BANGOR, mAINE — Pit bulls have had a bad rap, representatives from Southern Maine Pit Bulls, or SOME Pit! said at a presentation Saturday at the Bangor Humane Society.
“They are social, affectionate, face-licking sweethearts,” Jessica Dolce, co-founder and educator for SOME Pit! said after the hourlong presentation.
The term “pit bull” refers to three breeds: the American pit bull terrier, American Staffordshire terrier and Staffordshire bull terrier. Dolce said that media reports about pit bull attacks have made the public scared of the dogs.
“I don’t blame people for being afraid,” she said. “That’s the information they’re receiving. It’s caused a hysteria.”
Dolce and Adam Ricci, training coordinator and co-founder of SOME Pit! said that explaining to people the misinformation that surrounds pit bulls can change people’s perceptions. The duo travel the state educating people about pit bulls and asking pit bull owners to be educators themselves by being good examples while out in public.
“You need to be ambassadors for the breed,” Dolce said. “You have to hold yourself to a higher standard. It’s not fair, but the truth is people have all these misconceptions.”
While Dolce says the news media exaggerate the number of pit bull attacks — “pit bull attacks equal ratings,” she said — the breed can be dangerous if not properly trained.
Most pit bull bites are by “intact dogs on chains,” Dolce said, adding that pit bull owners should spay or neuter their pets, never chain them, and should train and socialize their animals.
“The real culprits are the careless owners and criminals,” Dolce said, listing NFL quarterback Michael Vick as one.
Vick pleaded guilty to operating a dogfighting ring in 2007, and served 23 months in prison or home confinement. He also agreed to pay to care for the 54 pit bulls seized from his Virginia home.
Several of Vick’s fighting pit bulls went on to give back to their communities, Dolce said. His dog Jonny Rotten was renamed Jonny Justice and is Paws for Tales-certified in San Francisco and helps children with their reading; Leo lifts the spirits of cancer patients at the Camino Infusion Center in Mountain View, Calif.
The National Canine Research Council estimates that dogs cause 25-30 fatalities each year, and according to the federal Centers for Disease Control and Prevention, about 4.5 million people are bitten by dogs each year with one in five injured badly enough to require medical attention. From 1979 to 1998, more than 300 people were killed by dogs, and pit bulls tallied 76 of those deaths.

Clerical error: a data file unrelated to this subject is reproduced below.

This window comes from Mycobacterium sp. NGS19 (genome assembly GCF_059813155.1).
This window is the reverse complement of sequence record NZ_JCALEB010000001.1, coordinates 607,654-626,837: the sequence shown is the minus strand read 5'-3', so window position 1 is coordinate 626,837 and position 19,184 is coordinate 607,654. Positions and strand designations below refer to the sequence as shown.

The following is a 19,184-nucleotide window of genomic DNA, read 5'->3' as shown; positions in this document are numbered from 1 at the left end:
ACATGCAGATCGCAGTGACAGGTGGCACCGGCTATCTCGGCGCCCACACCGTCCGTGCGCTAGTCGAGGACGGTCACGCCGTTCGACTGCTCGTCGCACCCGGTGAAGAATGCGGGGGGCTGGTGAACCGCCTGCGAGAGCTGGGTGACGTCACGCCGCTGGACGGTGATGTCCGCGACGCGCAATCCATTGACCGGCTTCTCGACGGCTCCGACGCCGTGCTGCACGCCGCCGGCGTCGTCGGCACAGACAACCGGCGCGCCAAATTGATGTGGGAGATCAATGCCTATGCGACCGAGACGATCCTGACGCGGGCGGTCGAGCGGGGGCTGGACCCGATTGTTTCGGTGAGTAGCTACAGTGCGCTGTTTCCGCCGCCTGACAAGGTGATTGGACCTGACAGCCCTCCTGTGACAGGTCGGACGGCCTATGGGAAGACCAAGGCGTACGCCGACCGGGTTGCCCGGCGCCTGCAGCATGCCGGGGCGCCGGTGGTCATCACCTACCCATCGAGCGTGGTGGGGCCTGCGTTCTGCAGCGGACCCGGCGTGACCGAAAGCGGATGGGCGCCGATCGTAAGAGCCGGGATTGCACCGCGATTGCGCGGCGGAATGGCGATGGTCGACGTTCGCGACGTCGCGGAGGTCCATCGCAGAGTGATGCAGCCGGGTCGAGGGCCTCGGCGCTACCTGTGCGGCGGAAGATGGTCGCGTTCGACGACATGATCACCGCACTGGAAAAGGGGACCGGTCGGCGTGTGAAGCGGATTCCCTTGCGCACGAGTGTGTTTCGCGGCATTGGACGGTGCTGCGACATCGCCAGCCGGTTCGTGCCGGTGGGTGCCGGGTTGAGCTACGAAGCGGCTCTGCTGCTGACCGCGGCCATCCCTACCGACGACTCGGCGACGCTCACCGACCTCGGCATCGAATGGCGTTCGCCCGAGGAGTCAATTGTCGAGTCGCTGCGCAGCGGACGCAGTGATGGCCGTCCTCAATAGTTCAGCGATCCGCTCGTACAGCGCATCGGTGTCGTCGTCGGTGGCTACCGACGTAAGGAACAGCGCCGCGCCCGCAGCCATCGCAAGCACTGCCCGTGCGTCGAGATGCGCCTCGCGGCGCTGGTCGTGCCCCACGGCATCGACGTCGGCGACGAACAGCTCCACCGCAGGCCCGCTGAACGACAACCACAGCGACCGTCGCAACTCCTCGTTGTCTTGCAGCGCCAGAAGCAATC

California animal behavior specialist Richard Polsky tracks dog attack fatalities nationwide on his website dogexpert.com. His data show that pit bulls or pit bull mixes account for nearly half of all deadly dog attacks. For 2009, 15 of 32 dog-related deaths were pit-bull related, and for the first six months of 2010, six of 10 dog-related deaths involved pit bulls.
The data are shocking, but considering there are an estimated 72 million dogs in the U.S., people are “five times more likely to be killed by a cow,” according to Dolce.
Patt Pinkham, Bangor animal control officer for the past 27 years, has plenty of experience dealing with dogs and says pit bulls are no different from other breeds.
“My theory is all dogs have teeth, so any dog is capable of biting given the right circumstances,” she said. “A bite is the last resort with most of these dogs.”
Bangor handled around 3,500 animal complaints in the last year, and about 100 of those concerned pit bulls, Pinkham said. In that time period, approximately five of the 110 cat and dog bites in Bangor involved pit bulls, she said.
The group of 22 people at the SOME Pit! seminar Saturday included shelter volunteers, those thinking about adopting a pit bull and others who own pit bulls.
“I used to have a pit bull but had to give her up when I moved,” one man said. “I want another one.”
Hampden residents Maggie and Bill Villarreal said they adopted their 11-year-old pit bull, Hondo, from their son nine years ago.
“We love our dog,” Maggie Villarreal said.
No matter what breed of dog people own, they must be responsible for their pets, she said.
The couple acknowledged that the public is apprehensive about their loving and friendly dog because of his breed.
“He [gets] walks every morning, and we’re cognizant of the fact people are wary,” Bill Villarreal said.
Shelter volunteer Karen Littlefield of Stillwater, who began working at the shelter in January and is qualified to take dogs home, said she has had a major change of heart over the last seven months.
When she was first assigned a walking detail with a pit bull, she responded by saying, “I’m only here for the easy dogs,” she recalled Saturday. “Now my husband is asking, ‘Are you ever going to bring home any dogs that aren’t pit bulls?’
“Out of all these dogs, the pit bulls are the easiest” to handle, Littlefield added.
SOME Pit! has three seminars in the next month, including one in Westbrook and another one at Portland’s Irish bar Brian Boru on July 29.